A Review of the New Purple Bikes on Campus

By RUSSELL SKORINA

There is a new craze sweeping America, and it comes on two wheels. From Seattle to Houston, neon bikes have become a staple of the urban landscape. As of June 26, Colorado Springs is now a part of the purple PikeRide system. As students, we have unique access to these bikes. Colorado College provides us with a promotional code to wave the annual fee. They have also built a parking station on the south side of Tutt Library.

Photos By Kochi Nakajima

I’ve seen hundreds of people walk past the bikes, but only a couple dare to ride them. This feels like a missed opportunity. One gorgeous Saturday evening, my friends and I had to pick up our sleeping bags from a nearby storage unit. We decided to forgo the Uber, slap on backpacks, and see what the new bikes have to offer. 

    As is true of all good adventures, we started with Google. A quick search for “PikeRide registration Colorado College” turned up answers. The CC website has a step-by-step procedure on how students can take advantage of the new program. Unfortunately, we almost immediately started running into problems. 

The signup process didn’t ask for a CC email. It required a functional email ending in ‘@coloradocollege.edu.’ This means anyone can create a PikeRide account using my email, my roommate’s email, or ‘president@coloradocollege.edu,’ for example. On its own, this isn’t always a problem. However, it set alarm bells ringing. Especially when the PikeRide website requests my credit card information. 

    That was our first discovery: even with the promo code, PikeRide isn’t free. After CC pays the annual membership of $97.43, it becomes free in the same way many phone games are free. You have to pay for convenience. The annual membership doesn’t give unfettered access. It allows 60-minute rides between stations within a couple of miles from campus. If you keep the bike unlocked for more than an hour, $5 fine. Park the bike anywhere but the specified station: $1 charge. Lock the bike outside the specified area (highlighted in purple on the phone app): $20 down the drain. More malicious is the auto-renew function. The default setting is to automatically renew the membership. While CC pays the $100 for the first year, your credit card will get charged for the next. To disable it, log in on the PikeRide website, go to the ‘my profile’ tab, click the edit button, and disable auto-renew.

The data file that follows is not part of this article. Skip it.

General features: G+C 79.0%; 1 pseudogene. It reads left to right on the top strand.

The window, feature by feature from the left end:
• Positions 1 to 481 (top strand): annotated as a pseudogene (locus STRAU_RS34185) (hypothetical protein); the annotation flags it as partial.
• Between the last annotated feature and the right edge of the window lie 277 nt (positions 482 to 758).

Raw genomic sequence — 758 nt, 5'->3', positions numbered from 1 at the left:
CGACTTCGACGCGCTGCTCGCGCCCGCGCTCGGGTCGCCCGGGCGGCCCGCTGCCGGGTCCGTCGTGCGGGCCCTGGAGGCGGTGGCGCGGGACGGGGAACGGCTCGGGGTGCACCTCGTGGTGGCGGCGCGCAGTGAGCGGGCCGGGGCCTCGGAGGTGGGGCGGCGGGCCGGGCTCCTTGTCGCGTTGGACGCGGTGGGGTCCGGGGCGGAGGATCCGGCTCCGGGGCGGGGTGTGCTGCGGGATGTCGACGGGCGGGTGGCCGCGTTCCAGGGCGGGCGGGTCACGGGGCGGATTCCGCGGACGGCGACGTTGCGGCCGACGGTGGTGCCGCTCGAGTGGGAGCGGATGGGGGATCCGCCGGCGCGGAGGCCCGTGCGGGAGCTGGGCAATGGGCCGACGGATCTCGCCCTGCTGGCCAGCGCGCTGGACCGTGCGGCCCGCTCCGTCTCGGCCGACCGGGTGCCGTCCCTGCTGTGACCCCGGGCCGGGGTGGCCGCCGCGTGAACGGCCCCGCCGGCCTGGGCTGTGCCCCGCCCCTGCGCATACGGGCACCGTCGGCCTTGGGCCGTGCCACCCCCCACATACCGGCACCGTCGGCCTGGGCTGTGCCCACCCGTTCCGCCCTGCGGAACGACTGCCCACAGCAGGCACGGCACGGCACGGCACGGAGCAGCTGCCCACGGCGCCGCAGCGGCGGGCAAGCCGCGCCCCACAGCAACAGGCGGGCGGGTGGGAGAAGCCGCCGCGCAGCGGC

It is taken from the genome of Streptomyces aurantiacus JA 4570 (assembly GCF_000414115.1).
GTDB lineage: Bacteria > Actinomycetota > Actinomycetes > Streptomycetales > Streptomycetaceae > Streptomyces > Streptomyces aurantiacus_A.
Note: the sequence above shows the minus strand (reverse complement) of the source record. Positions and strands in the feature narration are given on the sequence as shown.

Before we even sat down on the bike, we were already distracted thinking about how not to get charged. The phone app doesn’t make this any easier. The app is supposed to make it easy to find the nearest open bike and navigate around the town. This is only half true. The application conveniently highlights the nearest available bikes, but it sent us in search of a bike that was already taken. The map is also supposed to replace Google Maps, but the application kept crashing. After five minutes we got fed up and used Google Maps anyway. 

Once we got riding, everything was a little easier. The bikes themselves are standard purple cruisers. They are heavier than expected and don’t come with a helmet, but they get the job done. We set off up the gravel part of the Tiger Trail. The low center of mass made it a little more challenging to ride, but it was never unusable. One of the seats had a broken latch and kept sliding down to the lowest position. Other than that small hiccup, the hardware was solid. It was slow-going but an enjoyable experience. 

Upon reaching our destination, we discovered that we were outside the specified area. To avoid a $20 fine, we rode the bikes to the nearest drop off point. Then, we walked outside the boundary and picked up our sleeping bags. Adventure complete.

The best part of the whole process was the riding. The problem with the PikeRide is everything else: managing the poorly optimized app, avoiding unnecessary fees, and staying within the specified boundary. If you want to have a nice evening ride with friends or a quick pedal downtown, give PikeRide a try. But if you’re going to go anywhere else, it’s probably more convenient to walk. I know that PikeRide is still in its trial run, and the program still has to work out the kinks, but its current form isn’t good enough. Biking is fun, and it should be as accessible as possible. 

The most telling part of my little adventure was the ending. After picking up the sleeping bags and realizing we had to get back, we took a quick vote. The unanimous decision was to walk back to campus. It was a beautiful Saturday evening, and PikeRide wasn’t worth the hassle. 

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